Science

State of matter

In physics, a state of matter is one of the distinct forms in which matter can exist. Four states of matter are observable in everyday life: solid, liquid, gas, and plasma. Many other states are known to exist, such as glass or liquid crystal, and some only exist under extreme conditions, such as Bose–Einstein condensates, neutron-degenerate matter, and quark-gluon plasma, which only occur, respectively, in situations of extreme cold, extreme density, and extremely high-energy. Some other states are believed to be possible but remain theoretical for now. For a complete list of all exotic states of matter, see the list of states of matter.

Science

Surface tension

Surface tension is the elastic tendency of a fluid surface which makes it acquire the least surface area possible. Surface tension allows insects, usually denser than water, to float and stride on a water surface.

Science

Enthalpy

Enthalpy is a property of a thermodynamic system. The enthalpy of a system is equal to the system's internal energy plus the product of its pressure and volume. For processes at constant pressure, the heat absorbed or released equals the change in enthalpy.

Science

Pressure

Pressure is the force applied perpendicular to the surface of an object per unit area over which that force is distributed. Gauge pressure is the pressure relative to the ambient pressure.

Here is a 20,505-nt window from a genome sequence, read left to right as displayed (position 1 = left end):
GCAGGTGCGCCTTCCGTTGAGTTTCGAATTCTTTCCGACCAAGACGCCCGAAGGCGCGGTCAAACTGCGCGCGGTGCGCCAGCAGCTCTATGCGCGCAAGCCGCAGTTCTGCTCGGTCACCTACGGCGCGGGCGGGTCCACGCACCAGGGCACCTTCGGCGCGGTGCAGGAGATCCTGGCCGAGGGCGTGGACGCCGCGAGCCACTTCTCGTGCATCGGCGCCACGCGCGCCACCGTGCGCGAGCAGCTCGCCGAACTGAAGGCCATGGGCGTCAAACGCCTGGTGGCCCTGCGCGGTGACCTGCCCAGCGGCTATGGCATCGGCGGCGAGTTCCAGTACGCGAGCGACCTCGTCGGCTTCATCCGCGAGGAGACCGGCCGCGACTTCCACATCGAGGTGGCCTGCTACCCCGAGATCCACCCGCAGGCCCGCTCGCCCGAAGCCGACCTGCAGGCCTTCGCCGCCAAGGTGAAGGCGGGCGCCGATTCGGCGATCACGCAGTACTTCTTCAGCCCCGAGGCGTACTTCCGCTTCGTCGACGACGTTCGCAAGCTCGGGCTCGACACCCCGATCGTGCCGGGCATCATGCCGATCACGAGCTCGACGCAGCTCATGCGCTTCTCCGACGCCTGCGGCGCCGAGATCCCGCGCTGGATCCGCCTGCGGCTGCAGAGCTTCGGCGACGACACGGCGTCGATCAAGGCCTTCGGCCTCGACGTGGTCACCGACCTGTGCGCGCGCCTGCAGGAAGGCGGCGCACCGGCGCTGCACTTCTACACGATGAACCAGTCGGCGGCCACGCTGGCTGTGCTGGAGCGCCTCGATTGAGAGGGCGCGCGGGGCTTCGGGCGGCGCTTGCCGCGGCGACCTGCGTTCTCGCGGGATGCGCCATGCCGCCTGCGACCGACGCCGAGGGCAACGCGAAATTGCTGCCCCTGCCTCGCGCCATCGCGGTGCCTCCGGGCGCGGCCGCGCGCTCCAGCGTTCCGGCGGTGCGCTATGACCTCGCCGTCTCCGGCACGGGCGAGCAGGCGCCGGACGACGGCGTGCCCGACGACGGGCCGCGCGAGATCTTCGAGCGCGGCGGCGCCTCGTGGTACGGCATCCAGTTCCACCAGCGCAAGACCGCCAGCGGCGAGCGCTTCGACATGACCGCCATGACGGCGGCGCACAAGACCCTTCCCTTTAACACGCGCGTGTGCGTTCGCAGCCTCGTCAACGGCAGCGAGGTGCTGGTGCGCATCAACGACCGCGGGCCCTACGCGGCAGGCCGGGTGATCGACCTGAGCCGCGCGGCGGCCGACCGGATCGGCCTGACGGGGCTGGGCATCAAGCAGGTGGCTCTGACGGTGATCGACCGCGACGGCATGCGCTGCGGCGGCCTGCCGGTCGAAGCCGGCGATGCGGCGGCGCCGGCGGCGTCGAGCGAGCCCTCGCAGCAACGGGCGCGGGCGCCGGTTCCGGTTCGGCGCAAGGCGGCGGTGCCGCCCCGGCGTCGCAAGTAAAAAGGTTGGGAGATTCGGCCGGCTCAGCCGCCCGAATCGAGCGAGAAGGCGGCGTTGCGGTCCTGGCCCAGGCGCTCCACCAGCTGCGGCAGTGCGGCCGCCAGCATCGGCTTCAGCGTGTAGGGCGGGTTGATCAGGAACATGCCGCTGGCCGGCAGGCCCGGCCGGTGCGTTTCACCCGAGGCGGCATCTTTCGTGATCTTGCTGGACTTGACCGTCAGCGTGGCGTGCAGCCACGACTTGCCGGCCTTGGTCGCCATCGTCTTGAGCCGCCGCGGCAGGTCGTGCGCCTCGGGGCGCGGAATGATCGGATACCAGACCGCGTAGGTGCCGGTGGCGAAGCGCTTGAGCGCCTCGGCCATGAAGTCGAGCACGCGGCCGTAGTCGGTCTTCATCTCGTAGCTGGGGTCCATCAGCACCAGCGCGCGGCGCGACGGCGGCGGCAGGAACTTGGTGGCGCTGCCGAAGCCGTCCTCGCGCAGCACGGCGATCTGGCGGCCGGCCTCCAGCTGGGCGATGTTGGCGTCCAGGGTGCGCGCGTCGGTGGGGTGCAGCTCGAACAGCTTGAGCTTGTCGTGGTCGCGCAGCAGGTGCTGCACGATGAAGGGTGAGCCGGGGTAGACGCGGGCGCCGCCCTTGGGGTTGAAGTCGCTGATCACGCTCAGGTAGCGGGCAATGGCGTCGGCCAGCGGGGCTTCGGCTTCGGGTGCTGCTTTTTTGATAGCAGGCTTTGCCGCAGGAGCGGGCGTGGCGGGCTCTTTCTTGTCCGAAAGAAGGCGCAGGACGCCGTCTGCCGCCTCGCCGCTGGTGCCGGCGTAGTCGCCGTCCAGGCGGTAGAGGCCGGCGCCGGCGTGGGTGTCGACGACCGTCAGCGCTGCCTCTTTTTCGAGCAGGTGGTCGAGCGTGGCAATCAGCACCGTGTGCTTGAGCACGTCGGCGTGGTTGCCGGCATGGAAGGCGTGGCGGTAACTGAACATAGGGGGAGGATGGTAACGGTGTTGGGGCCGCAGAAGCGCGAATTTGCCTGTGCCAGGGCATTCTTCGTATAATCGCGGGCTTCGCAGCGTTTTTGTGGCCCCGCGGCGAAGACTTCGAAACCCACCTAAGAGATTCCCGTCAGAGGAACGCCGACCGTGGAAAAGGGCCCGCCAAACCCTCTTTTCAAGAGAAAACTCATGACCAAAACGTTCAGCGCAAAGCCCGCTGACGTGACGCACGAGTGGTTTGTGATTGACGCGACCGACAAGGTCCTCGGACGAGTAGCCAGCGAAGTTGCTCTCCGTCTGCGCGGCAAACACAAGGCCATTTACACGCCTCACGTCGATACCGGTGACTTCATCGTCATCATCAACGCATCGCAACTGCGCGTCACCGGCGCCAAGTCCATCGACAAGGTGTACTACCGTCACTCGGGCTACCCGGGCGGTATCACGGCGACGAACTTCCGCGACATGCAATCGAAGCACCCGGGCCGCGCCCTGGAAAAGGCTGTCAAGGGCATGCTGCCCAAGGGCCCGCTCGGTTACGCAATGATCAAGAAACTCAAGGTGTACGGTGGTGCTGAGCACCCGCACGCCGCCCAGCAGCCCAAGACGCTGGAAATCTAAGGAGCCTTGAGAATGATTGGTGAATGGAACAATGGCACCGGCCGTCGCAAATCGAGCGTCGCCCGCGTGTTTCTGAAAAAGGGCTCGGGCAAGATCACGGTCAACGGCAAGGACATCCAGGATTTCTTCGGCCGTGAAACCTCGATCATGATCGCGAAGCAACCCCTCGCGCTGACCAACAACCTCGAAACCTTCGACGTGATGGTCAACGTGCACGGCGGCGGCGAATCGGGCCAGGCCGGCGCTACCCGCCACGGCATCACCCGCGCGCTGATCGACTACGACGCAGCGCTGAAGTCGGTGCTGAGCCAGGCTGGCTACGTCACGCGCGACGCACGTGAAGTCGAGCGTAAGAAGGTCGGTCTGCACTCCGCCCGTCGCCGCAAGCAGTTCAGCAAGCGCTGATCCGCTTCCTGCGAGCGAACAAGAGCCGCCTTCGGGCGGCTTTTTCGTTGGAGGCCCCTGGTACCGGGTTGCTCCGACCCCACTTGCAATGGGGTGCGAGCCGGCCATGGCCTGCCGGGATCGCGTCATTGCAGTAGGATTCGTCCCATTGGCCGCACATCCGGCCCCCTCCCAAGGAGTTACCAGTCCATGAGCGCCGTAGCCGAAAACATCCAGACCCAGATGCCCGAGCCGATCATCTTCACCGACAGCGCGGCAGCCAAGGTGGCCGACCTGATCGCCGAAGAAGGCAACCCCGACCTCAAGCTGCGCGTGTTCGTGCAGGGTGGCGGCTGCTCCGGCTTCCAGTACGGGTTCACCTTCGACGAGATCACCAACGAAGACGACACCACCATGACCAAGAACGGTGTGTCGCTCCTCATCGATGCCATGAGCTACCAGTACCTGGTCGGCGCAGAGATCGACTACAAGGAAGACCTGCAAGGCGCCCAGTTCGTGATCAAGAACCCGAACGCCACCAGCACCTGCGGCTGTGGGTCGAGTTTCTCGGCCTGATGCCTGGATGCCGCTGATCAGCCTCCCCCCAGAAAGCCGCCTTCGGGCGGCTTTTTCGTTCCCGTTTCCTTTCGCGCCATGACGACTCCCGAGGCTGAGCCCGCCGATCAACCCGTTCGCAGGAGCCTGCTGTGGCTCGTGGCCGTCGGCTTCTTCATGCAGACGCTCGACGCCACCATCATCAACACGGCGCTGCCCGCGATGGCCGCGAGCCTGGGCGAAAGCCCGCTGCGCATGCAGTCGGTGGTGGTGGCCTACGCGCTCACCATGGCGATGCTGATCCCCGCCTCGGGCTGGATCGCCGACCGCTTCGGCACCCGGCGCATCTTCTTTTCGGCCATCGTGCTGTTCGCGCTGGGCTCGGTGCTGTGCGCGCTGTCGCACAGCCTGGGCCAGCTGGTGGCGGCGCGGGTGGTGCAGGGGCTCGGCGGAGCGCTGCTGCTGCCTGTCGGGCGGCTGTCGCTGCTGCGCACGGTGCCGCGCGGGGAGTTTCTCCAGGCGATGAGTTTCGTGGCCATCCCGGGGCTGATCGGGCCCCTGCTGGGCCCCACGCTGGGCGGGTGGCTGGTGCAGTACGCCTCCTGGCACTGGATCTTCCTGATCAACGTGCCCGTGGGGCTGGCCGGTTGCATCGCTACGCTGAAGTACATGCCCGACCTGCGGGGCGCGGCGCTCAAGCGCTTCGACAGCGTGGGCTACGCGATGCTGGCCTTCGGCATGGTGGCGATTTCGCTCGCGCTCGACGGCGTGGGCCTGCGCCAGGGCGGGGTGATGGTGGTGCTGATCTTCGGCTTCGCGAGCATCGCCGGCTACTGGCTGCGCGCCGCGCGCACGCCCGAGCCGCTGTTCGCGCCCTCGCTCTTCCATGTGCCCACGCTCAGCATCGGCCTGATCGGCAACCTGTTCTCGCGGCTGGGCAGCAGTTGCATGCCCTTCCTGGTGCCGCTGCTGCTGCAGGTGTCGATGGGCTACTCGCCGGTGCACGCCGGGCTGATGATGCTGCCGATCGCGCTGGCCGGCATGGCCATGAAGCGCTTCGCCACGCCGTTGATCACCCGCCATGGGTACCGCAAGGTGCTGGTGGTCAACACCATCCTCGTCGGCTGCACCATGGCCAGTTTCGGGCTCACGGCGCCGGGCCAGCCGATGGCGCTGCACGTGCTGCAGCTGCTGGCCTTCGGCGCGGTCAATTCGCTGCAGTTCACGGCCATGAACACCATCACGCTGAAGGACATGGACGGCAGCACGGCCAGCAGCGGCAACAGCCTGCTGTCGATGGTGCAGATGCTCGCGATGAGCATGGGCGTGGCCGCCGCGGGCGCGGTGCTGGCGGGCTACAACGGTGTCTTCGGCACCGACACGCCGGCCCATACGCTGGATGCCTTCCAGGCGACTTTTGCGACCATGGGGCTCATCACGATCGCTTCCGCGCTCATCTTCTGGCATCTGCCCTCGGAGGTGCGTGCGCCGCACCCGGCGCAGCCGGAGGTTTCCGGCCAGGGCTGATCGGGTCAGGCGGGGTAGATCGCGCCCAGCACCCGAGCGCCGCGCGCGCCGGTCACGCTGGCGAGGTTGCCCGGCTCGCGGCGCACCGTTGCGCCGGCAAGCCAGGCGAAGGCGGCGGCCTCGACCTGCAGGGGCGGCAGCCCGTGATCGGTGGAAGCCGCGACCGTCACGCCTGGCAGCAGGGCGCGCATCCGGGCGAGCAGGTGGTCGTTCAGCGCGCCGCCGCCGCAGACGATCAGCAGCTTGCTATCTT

Science

Mass

Mass is both a property of a physical body and a measure of its resistance to acceleration when a net force is applied. It also determines the strength of its mutual gravitational attraction to other bodies. The basic SI unit of mass is the kilogram (kg). In physics, mass is not the same as weight, even though mass is often determined by measuring the object's weight using a spring scale, rather than balance scale comparing it directly with known masses. An object on the Moon would weigh less than it does on Earth because of the lower gravity, but it would still have the same mass. This is because weight is a force, while mass is the property that determines the strength of this force.

Science

Voltage

Voltage, electric potential difference, electric pressure or electric tension is the difference in electric potential between two points. The voltage between two points is equal to the work done per unit of charge against a static electric field to move a test charge between two points. This is measured in units of volts ; moving 1 coulomb of charge across 1 volt of electric potential requires 1 joule of work.

Science

Graphics display resolution

The graphics display resolution is the width and height dimension of an electronic visual display device, such as a computer monitor, in pixels. Certain combinations of width and height are standardized and typically given a name and an initialism that is descriptive of its dimensions. A higher display resolution in a display of the same size means that displayed photo or video content appears sharper, and pixel art appears smaller.